Bogud

From Wikipedia, the free encyclopedia
Jump to: navigation, search
Bogud
Predecessor Bocchus I
Successor Bocchus II
Spouse Eunoë
Father Bocchus I
Born Mauretania
Died 31 BC
Methoni, Pieria

Bogud (died 31 BC), son of King Bocchus I of Mauretania, was joint king of Mauretania with his elder brother Bocchus II, with Bocchus ruling east of the Moulouya River and his brother west. An important ally of Julius Caesar, Bogud later supported Mark Antony in the power struggle between Antony and Octavian. He was deposed by his brother and was killed at the siege of Methone prior to the Battle of Actium.

Support for Caesar[edit]

Both Bogud and Bocchus backed the Roman general Julius Caesar in his struggle against the supporters of Pompey the Great in Africa (49–45). In an attempt to undermine support for Caesar, Gnaeus Pompey attacked Bogud's territory, but was driven back. This only provoked Bogud into full-scale action against the Pompeians. Caesar sent P. Sitius to aid Bogud in an attack on the territory of King Juba I of Numidia, whose army was advancing to join the Pompeians. Bogud captured the town of Cirta, forcing Juba to return home with his army, abandoning the Pompeians.[1]

On Caesar's victory over Pompeian forces led by Metellus Scipio at the Battle of Thapsus (on the coast of modern Tunisia) in 46, Bocchus was given control of much of Numidia taken from Juba. Bogud also participated in the Battle of Munda, launching an important attack on the rear of the Pompeian army that provoked the Pompeians in a confused reaction that soon broke their forces.[2]

Spain[edit]

During Quintus Cassius Longinus's governorship of Hispania Ulterior, a rebellion occurred which threatened Caesar's regime, which had never been popular in Spain. Cassius asked for support, which Bogud provided. However, Marcus Aemilius Lepidus intervened on Caesar's orders to mediate. Lepidus helped to restore order, but negotiated an agreement with the rebels. A surprise attack by Bogud's auxiliaries was defeated and Crassus was forced to resign.[3] Bogud then withdrew back to Mauretania.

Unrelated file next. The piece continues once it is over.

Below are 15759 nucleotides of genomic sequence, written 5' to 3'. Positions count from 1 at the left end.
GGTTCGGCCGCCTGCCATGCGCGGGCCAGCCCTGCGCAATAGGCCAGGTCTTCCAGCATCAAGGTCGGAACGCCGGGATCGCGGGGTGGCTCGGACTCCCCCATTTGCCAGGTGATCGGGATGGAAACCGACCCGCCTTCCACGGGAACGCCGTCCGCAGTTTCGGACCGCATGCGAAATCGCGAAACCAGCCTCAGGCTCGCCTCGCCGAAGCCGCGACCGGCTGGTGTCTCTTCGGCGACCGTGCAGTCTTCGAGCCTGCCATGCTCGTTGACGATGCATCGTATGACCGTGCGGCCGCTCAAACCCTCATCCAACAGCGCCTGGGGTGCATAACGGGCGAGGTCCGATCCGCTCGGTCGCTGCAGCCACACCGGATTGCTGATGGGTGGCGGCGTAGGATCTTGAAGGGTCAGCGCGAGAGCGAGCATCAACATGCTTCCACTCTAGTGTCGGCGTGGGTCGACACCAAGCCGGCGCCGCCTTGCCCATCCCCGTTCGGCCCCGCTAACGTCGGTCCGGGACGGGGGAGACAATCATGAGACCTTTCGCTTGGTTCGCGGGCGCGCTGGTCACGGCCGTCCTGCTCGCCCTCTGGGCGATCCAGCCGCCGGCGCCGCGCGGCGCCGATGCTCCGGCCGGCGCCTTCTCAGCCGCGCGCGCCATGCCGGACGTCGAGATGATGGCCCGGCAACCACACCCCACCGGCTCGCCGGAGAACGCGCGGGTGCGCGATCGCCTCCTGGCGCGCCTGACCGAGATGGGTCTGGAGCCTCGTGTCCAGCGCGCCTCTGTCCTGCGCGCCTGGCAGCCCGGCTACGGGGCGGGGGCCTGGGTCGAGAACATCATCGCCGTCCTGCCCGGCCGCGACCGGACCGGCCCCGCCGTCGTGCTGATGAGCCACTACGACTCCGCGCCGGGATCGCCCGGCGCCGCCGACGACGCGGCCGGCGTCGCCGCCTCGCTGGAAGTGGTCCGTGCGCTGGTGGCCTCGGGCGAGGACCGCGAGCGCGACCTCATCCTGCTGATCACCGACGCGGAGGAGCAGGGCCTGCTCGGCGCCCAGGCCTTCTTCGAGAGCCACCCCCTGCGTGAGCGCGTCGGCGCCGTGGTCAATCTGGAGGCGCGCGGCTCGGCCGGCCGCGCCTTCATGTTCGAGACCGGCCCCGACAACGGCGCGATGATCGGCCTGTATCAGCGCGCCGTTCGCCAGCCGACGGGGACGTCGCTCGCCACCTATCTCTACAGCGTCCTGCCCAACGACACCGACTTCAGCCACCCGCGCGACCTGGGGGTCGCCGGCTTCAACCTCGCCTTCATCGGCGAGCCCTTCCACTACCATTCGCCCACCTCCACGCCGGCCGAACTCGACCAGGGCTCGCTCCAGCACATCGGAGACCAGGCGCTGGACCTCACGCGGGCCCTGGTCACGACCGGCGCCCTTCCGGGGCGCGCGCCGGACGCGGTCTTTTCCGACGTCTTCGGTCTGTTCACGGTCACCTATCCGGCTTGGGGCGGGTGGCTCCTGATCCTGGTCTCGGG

Support for Antony[edit]

After Caesar was assassinated in 44, the two Mauretanian rulers took opposite sides in the split that developed in the Caesarian forces. Bogud supported Mark Antony, while Bocchus stood by Octavian (later the emperor Augustus). About 38, Bocchus seized Bogud's territory while Bogud was campaigning in Spain and forced him to flee to Antony in the east. Bocchus then became sole ruler of Mauretania and was so confirmed by Octavian. Bogud died in Antony's Actium campaign, during the fighting at Methone. On his own death king Bocchus II willed Mauretania to Octavian in 33 BC.

He was married to Eunoë, who was supposedly one of Caesar's lovers.

References[edit]

  1. ^ Theodore Ayrault Dodge, Caesar, a History of the Art of War among the Romans Down to the End of the Roman Empire, with a Detailed Account of the Campaigns of Caius Julius Caesar. Volume: 2., Biblo and Tannen, New York, 1963, p.639.
  2. ^ John Hazel, Who's Who in the Roman World, Routledge, London, 2001, p.38.
  3. ^ Richard D. Weigel, Lepidus: The Tarnished Triumvir, Routledge, New York, 1992, p.28.